Merle Haggard, who wrote story-songs of a misspent youth and the tribulations of working people, died Wednesday at his home near Redding, according to his spokeswoman Tresa Redburn. He was 79.
Haggard, who “went out on the same day he came in,” dying on his birthday, had been in and out of the hospital in recent months with recurring bouts of pneumonia.
Born in Bakersfield and forged in San Quentin after a bungled attempt to burgle a store landed him in State Prison, Haggard was among the inmates on hand when Johnny Cash performed at San Quentin in 1958.
That musical interlude in a hard life helped turn him around, he later said, and his association with Cash and other ranking members of the Country Music scene was as astonishing to him at first as the musical successes that later placed his name alongside theirs later in his career.
A self-described “Honkytonker” who wrote songs heavy with meaning for native Californians and people who had seen the rougher side of life. His most successful years as a singer-songwriter ranged from the late 1960s to the early 1980s, when he cranked out nine consecutive country No. 1 singles.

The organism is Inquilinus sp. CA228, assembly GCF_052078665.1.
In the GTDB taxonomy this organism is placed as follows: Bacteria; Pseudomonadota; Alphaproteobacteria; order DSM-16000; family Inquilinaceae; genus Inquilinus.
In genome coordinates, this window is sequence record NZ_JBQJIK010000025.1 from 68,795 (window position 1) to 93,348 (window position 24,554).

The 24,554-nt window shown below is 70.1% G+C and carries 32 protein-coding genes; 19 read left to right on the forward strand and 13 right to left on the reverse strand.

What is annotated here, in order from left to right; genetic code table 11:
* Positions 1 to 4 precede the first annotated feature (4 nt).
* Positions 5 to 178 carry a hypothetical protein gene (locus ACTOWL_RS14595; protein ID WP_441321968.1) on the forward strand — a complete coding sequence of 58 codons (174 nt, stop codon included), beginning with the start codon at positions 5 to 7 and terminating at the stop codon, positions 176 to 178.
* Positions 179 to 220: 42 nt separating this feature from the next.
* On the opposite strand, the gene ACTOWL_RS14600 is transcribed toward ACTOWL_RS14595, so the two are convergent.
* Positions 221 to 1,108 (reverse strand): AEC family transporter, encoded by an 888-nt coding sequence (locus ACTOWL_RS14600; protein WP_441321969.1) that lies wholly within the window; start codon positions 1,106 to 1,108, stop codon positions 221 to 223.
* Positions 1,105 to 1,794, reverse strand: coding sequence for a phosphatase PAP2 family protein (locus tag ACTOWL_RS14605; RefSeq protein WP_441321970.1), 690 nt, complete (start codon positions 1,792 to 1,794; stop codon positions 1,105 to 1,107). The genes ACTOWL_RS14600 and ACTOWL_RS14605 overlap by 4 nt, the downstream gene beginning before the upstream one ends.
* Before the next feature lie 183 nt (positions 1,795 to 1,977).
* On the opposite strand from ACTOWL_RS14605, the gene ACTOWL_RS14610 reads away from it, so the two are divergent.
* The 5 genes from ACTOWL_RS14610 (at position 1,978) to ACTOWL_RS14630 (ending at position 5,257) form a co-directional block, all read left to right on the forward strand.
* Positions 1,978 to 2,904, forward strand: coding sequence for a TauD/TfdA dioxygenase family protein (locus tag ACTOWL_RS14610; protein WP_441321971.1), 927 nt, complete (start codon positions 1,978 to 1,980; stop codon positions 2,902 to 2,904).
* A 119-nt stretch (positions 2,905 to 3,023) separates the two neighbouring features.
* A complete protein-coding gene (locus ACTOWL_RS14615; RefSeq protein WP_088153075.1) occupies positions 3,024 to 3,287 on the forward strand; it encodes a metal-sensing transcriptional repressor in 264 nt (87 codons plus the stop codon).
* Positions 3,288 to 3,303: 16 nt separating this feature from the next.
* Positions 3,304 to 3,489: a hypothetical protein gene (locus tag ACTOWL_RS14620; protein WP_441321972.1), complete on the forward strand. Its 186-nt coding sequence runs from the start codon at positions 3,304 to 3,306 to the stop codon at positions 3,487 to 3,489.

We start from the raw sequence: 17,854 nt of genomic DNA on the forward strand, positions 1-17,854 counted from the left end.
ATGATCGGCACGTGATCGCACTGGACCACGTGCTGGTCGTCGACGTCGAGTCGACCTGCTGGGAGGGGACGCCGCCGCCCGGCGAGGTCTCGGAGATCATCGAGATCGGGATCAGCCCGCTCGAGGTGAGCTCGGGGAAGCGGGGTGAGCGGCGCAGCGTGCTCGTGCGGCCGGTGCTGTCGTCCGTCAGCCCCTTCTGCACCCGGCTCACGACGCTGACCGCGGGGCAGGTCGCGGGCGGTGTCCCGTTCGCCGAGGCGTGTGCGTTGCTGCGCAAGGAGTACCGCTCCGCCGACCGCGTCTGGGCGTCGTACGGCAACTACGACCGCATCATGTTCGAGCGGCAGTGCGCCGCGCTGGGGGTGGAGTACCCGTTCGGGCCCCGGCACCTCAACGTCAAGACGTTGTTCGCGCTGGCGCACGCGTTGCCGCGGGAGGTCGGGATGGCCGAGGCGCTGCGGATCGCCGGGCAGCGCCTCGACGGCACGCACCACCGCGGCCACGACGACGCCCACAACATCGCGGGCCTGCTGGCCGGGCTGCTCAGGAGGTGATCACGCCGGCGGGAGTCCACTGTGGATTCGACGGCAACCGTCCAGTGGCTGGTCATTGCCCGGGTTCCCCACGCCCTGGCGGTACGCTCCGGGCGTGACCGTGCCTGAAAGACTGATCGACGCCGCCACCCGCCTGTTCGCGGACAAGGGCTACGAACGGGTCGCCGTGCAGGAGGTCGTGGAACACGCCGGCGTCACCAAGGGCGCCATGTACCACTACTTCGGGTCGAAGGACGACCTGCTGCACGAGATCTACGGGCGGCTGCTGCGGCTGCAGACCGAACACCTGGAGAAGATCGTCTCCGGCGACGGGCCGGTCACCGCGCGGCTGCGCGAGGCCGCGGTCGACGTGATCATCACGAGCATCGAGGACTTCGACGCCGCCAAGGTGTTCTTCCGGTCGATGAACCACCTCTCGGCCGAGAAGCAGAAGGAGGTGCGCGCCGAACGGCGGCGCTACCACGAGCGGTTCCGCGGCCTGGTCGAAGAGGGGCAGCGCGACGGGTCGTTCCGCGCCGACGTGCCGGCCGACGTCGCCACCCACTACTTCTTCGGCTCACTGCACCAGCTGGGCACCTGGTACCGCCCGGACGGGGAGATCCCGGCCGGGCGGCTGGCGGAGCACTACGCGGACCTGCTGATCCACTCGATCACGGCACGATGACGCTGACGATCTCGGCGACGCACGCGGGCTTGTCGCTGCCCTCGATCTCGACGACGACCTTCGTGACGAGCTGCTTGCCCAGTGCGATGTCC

Songs ranged from his landmark “Okie from Muskogee” to autobiographical tales of hard drinking and love gone wrong – songs he said came easily to him because his own life was mirrored in them. He once said he had written 10,000 songs in his career, one during the walk from his limousine to the stage, and his lyrics frequently touched on landmarks familiar to other native Californians:
I’ll never swim Kern River again.
It was there that I met her.
It was there that I lost my best friend.
And now I live in the mountains.
I drifted up here with the wind.
And I may drown in still water,
But I’ll never swim Kern River again.
I grew up in an oil town,
But my gusher never came in.
And the river was a boundary
Where my darlin’ and I used to swim.
One night in the moonlight
The swiftness swept here life away.
And now I live on Lake Shasta and
Lake Shasta is where I will stay.
There’s the South San Joaquin,
Where the seeds of the dust bowl are found.
And there’s a place called Mount Whitney
From where the mighty Kern River comes down.
Well, it’s not deep nor wide,
But it’s a mean piece of water my friend.
And I may cross on the highway,
But I’ll never swim Kern River again